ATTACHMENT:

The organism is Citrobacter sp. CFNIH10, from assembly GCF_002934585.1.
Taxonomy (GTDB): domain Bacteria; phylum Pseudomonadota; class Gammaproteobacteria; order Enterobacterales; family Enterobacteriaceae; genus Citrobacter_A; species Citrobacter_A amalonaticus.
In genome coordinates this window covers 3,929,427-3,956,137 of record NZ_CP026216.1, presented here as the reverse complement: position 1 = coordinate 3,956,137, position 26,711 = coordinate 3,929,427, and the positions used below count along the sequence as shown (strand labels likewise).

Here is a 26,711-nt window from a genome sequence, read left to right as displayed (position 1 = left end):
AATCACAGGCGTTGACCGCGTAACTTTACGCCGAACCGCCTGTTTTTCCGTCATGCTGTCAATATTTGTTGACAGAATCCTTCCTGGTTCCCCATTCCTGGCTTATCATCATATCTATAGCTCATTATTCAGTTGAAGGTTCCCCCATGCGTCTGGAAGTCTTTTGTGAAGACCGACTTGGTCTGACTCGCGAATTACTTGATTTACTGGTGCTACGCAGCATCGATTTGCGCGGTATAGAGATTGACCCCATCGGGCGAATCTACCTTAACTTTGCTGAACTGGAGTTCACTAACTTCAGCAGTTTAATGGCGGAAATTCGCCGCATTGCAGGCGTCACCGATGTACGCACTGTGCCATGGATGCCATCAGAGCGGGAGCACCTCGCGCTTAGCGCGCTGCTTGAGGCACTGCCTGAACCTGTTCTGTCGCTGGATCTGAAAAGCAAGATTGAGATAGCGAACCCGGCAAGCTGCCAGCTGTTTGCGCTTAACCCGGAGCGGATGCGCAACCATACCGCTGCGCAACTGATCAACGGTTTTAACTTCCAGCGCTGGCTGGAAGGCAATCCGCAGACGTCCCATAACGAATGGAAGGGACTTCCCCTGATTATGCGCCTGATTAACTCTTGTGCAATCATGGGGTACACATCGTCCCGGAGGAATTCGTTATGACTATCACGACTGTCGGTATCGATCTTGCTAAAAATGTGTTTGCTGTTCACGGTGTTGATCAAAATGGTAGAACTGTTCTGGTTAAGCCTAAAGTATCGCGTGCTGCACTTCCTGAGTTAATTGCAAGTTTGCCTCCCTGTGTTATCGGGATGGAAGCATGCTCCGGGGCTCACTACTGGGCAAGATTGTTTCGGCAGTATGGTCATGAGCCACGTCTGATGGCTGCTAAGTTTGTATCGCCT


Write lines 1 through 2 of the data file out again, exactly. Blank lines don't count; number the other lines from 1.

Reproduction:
The organism is Citrobacter sp. CFNIH10, from assembly GCF_002934585.1.
Taxonomy (GTDB): domain Bacteria; phylum Pseudomonadota; class Gammaproteobacteria; order Enterobacterales; family Enterobacteriaceae; genus Citrobacter_A; species Citrobacter_A amalonaticus.